Seek supportive environments in which you can create your future. This might entail pulling away from certain people who are unable to accept and be positive about your plans.

Reframe your view

Are you are having difficulty believing that you can create a fantastic future for yourself? Limiting beliefs can be hard to overcome but it's easier if you understand where they come from. Today, note down all the negatives that are stopping you. It is perfectly normal to fear the worst, to think things are harder than they are. Once you've captured all the limiting beliefs, attempt to reframe your thinking by looking for the positives in negative situations. For example, if you have been fired from a job, recognize that this has given you the freedom to seek new opportunities.

Take a good look at your future plans and dreams and ask yourself what you are most concerned about. Think about the worst that can happen and ask yourself whether that outcome is really likely to occur. Is it a reason to stop you creating the future you desire?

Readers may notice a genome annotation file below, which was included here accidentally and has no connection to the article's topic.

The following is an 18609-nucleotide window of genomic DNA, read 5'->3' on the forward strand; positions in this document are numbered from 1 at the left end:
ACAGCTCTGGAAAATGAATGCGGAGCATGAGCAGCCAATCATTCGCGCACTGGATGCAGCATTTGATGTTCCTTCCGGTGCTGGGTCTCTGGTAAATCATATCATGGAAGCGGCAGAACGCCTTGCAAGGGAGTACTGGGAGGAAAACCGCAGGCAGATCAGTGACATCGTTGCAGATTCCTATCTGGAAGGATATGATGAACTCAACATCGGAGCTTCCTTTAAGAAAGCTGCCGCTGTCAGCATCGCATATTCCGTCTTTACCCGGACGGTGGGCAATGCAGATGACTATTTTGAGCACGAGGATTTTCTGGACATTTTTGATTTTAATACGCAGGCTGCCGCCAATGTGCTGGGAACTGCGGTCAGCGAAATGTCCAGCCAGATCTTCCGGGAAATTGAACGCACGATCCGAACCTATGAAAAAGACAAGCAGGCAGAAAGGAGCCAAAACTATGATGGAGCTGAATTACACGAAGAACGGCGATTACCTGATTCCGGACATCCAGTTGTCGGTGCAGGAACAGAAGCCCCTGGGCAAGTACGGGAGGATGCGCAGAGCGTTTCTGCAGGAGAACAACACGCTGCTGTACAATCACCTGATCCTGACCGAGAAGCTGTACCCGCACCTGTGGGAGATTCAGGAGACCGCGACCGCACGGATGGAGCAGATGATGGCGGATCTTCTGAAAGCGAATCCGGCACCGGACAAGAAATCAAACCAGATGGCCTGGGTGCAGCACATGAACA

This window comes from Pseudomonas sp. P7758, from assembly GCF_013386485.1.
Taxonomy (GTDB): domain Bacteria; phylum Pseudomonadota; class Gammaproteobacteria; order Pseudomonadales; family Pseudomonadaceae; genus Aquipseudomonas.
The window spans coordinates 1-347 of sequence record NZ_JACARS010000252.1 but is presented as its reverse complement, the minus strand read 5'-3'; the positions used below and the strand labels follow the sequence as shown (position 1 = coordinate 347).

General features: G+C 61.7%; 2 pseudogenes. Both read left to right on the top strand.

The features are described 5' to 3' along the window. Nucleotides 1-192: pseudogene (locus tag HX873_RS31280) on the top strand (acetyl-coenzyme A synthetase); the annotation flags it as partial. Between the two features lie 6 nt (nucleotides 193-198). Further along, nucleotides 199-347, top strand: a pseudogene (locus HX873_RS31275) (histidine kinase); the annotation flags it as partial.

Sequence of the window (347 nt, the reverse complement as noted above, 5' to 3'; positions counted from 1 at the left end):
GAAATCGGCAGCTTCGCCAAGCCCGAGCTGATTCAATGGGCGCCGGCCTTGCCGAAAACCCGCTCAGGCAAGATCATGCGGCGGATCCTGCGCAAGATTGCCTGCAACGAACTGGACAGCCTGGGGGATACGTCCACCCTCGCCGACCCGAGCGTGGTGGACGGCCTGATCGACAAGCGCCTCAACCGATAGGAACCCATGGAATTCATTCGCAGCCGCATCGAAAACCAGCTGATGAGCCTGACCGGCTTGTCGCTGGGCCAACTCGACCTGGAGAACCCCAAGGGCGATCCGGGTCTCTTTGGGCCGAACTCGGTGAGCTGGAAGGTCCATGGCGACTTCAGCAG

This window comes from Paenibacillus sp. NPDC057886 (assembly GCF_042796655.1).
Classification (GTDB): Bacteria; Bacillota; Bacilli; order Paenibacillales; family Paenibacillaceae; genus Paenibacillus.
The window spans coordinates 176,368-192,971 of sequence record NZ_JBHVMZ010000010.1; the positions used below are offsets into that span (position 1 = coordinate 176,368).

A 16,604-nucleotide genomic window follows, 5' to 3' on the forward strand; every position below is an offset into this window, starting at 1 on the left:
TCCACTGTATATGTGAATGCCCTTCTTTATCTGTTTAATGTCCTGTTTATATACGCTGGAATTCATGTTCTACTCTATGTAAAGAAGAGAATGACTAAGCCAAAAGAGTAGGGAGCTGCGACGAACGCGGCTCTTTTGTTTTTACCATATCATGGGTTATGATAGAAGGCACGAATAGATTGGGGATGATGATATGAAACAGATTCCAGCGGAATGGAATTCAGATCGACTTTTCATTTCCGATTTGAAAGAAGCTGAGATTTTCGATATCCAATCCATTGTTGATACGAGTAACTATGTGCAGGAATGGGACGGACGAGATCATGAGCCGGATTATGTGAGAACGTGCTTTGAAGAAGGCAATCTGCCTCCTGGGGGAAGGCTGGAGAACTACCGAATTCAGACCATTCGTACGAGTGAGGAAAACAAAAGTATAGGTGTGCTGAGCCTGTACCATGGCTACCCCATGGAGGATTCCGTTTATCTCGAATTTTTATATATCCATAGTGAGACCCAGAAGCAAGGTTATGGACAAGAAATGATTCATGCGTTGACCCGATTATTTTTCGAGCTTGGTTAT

'Life is 10 percent what happens to you and 90 percent how you react to it.'

Charles R. Swindoll

Have you been guilty of reacting without thinking, getting angry too quickly, acting jealously or being too easily provoked? Losing control of your emotions can damage your chances of living a successful life. It can easily be the difference between success and failure.

Examples of poor emotional intelligence (EQ) are all around us – people arguing on the bus, parents shouting at their children on the street or someone swearing at their boss while angrily handing in their resignation.

EQ is an essential ingredient of a balanced and fulfilled life. It is the foundation for being a successful partner, parent and work colleague. Successful careers, marriages, families and business partnerships are destroyed by moments of emotional madness.